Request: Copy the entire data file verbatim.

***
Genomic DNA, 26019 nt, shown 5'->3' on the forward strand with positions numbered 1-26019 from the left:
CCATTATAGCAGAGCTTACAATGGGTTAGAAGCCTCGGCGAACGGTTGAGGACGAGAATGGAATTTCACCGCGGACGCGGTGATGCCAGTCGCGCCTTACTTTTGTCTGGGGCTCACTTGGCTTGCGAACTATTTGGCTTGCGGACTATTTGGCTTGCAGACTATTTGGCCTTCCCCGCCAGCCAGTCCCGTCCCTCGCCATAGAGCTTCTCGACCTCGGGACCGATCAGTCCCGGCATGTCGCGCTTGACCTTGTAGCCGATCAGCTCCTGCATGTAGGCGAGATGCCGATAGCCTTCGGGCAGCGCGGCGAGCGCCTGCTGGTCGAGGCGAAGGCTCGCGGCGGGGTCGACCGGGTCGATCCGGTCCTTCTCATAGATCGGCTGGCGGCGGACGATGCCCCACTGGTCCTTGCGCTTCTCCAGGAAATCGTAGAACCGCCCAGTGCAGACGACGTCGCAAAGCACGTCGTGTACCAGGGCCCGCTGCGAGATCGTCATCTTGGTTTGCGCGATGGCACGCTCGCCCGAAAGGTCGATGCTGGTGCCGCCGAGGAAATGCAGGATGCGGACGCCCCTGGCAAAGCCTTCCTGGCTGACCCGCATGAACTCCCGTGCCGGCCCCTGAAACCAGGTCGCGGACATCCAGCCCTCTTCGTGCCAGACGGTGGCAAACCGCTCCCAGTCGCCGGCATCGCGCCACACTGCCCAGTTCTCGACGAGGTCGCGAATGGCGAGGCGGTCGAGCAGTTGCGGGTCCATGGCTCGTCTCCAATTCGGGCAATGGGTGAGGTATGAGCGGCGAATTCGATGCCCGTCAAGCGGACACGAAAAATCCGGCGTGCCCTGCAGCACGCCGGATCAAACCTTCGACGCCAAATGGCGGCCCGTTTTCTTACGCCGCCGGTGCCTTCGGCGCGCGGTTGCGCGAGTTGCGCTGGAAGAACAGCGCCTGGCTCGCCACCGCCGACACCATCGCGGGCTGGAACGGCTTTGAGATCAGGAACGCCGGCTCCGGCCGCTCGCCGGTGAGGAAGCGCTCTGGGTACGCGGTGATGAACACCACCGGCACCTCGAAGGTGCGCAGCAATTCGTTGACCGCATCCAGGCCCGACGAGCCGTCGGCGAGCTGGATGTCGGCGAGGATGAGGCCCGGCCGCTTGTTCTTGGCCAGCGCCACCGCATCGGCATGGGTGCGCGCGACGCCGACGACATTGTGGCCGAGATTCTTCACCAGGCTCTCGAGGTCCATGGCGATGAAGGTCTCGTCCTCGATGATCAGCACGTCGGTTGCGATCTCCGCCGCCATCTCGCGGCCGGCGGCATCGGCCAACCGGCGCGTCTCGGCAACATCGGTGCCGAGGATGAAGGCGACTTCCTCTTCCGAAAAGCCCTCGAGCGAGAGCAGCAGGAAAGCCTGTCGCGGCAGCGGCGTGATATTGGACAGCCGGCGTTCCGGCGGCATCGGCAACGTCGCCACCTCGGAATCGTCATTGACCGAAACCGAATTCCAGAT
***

Genomic DNA, 26019 nt, shown 5'->3' on the forward strand with positions numbered 1-26019 from the left:
CCATTATAGCAGAGCTTACAATGGGTTAGAAGCCTCGGCGAACGGTTGAGGACGAGAATGGAATTTCACCGCGGACGCGGTGATGCCAGTCGCGCCTTACTTTTGTCTGGGGCTCACTTGGCTTGCGAACTATTTGGCTTGCGGACTATTTGGCTTGCAGACTATTTGGCCTTCCCCGCCAGCCAGTCCCGTCCCTCGCCATAGAGCTTCTCGACCTCGGGACCGATCAGTCCCGGCATGTCGCGCTTGACCTTGTAGCCGATCAGCTCCTGCATGTAGGCGAGATGCCGATAGCCTTCGGGCAGCGCGGCGAGCGCCTGCTGGTCGAGGCGAAGGCTCGCGGCGGGGTCGACCGGGTCGATCCGGTCCTTCTCATAGATCGGCTGGCGGCGGACGATGCCCCACTGGTCCTTGCGCTTCTCCAGGAAATCGTAGAACCGCCCAGTGCAGACGACGTCGCAAAGCACGTCGTGTACCAGGGCCCGCTGCGAGATCGTCATCTTGGTTTGCGCGATGGCACGCTCGCCCGAAAGGTCGATGCTGGTGCCGCCGAGGAAATGCAGGATGCGGACGCCCCTGGCAAAGCCTTCCTGGCTGACCCGCATGAACTCCCGTGCCGGCCCCTGAAACCAGGTCGCGGACATCCAGCCCTCTTCGTGCCAGACGGTGGCAAACCGCTCCCAGTCGCCGGCATCGCGCCACACTGCCCAGTTCTCGACGAGGTCGCGAATGGCGAGGCGGTCGAGCAGTTGCGGGTCCATGGCTCGTCTCCAATTCGGGCAATGGGTGAGGTATGAGCGGCGAATTCGATGCCCGTCAAGCGGACACGAAAAATCCGGCGTGCCCTGCAGCACGCCGGATCAAACCTTCGACGCCAAATGGCGGCCCGTTTTCTTACGCCGCCGGTGCCTTCGGCGCGCGGTTGCGCGAGTTGCGCTGGAAGAACAGCGCCTGGCTCGCCACCGCCGACACCATCGCGGGCTGGAACGGCTTTGAGATCAGGAACGCCGGCTCCGGCCGCTCGCCGGTGAGGAAGCGCTCTGGGTACGCGGTGATGAACACCACCGGCACCTCGAAGGTGCGCAGCAATTCGTTGACCGCATCCAGGCCCGACGAGCCGTCGGCGAGCTGGATGTCGGCGAGGATGAGGCCCGGCCGCTTGTTCTTGGCCAGCGCCACCGCATCGGCATGGGTGCGCGCGACGCCGACGACATTGTGGCCGAGATTCTTCACCAGGCTCTCGAGGTCCATGGCGATGAAGGTCTCGTCCTCGATGATCAGCACGTCGGTTGCGATCTCCGCCGCCATCTCGCGGCCGGCGGCATCGGCCAACCGGCGCGTCTCGGCAACATCGGTGCCGAGGATGAAGGCGACTTCCTCTTCCGAAAAGCCCTCGAGCGAGAGCAGCAGGAAAGCCTGTCGCGGCAGCGGCGTGATATTGGACAGCCGGCGTTCCGGCGGCATCGGCAACGTCGCCACCTCGGAATCGTCATTGACCGAAACCGAATTCCAGAT